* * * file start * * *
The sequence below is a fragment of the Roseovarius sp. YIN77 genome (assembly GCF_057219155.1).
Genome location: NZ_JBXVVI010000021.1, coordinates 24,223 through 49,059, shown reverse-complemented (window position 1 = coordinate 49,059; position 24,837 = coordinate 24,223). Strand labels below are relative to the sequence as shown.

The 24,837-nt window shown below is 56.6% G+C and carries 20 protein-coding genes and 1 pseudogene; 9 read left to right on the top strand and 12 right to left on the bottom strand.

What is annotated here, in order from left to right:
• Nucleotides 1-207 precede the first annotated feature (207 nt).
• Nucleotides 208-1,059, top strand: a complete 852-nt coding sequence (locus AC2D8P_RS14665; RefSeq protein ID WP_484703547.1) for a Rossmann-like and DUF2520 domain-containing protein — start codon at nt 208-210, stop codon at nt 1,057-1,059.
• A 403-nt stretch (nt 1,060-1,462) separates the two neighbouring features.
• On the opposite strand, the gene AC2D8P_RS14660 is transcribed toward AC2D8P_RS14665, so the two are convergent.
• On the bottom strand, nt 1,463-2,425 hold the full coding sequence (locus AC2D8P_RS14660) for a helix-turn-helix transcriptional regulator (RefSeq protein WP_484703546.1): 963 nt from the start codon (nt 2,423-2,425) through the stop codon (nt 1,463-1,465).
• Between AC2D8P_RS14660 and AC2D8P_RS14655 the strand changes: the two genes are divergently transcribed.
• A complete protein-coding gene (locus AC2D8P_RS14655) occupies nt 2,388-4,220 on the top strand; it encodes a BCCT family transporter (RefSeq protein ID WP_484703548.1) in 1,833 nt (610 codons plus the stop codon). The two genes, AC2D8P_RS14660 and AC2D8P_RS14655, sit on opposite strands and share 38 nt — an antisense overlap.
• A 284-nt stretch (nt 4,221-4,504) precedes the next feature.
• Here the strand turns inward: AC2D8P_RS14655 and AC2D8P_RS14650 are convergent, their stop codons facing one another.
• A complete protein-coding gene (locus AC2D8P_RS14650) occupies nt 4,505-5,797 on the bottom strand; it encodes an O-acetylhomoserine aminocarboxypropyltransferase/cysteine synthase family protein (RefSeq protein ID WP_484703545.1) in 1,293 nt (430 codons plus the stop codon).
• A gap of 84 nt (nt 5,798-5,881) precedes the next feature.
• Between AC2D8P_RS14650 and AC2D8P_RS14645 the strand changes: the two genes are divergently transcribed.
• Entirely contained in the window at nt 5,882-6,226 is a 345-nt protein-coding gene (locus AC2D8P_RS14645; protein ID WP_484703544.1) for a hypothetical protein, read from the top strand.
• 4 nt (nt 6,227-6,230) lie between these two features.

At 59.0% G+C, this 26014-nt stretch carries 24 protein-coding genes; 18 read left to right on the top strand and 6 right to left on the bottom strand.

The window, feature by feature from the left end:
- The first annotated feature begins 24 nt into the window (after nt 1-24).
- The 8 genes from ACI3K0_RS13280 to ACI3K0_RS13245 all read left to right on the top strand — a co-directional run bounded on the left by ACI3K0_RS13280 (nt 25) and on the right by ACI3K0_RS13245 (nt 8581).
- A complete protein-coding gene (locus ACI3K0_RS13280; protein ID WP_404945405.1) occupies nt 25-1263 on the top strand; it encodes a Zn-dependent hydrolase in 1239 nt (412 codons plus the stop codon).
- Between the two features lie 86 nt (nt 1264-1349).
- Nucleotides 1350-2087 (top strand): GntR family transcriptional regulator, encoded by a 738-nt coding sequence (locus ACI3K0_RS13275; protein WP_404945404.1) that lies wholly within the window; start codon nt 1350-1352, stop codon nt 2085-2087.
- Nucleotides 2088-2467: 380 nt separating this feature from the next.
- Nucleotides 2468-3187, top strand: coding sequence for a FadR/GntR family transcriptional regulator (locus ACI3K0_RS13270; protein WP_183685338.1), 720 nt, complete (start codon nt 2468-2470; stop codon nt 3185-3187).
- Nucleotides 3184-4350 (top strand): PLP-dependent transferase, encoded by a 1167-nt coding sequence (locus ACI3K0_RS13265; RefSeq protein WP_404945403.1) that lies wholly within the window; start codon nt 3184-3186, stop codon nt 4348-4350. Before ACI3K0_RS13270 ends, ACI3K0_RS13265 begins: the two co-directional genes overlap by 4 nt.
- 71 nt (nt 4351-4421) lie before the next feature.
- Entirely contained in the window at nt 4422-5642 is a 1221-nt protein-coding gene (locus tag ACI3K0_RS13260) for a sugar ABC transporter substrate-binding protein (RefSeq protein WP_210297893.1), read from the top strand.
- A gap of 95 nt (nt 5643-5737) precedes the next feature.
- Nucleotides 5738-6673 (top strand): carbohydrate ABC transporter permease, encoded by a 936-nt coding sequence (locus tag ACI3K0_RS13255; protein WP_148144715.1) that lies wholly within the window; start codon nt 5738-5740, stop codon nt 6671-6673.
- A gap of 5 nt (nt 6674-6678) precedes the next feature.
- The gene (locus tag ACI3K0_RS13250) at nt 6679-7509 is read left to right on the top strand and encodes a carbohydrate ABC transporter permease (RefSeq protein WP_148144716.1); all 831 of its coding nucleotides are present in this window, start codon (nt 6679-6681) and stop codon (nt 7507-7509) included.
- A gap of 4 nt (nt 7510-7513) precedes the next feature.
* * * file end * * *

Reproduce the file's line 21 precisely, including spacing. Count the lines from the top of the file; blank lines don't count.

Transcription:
- The first annotated feature begins 24 nt into the window (after nt 1-24).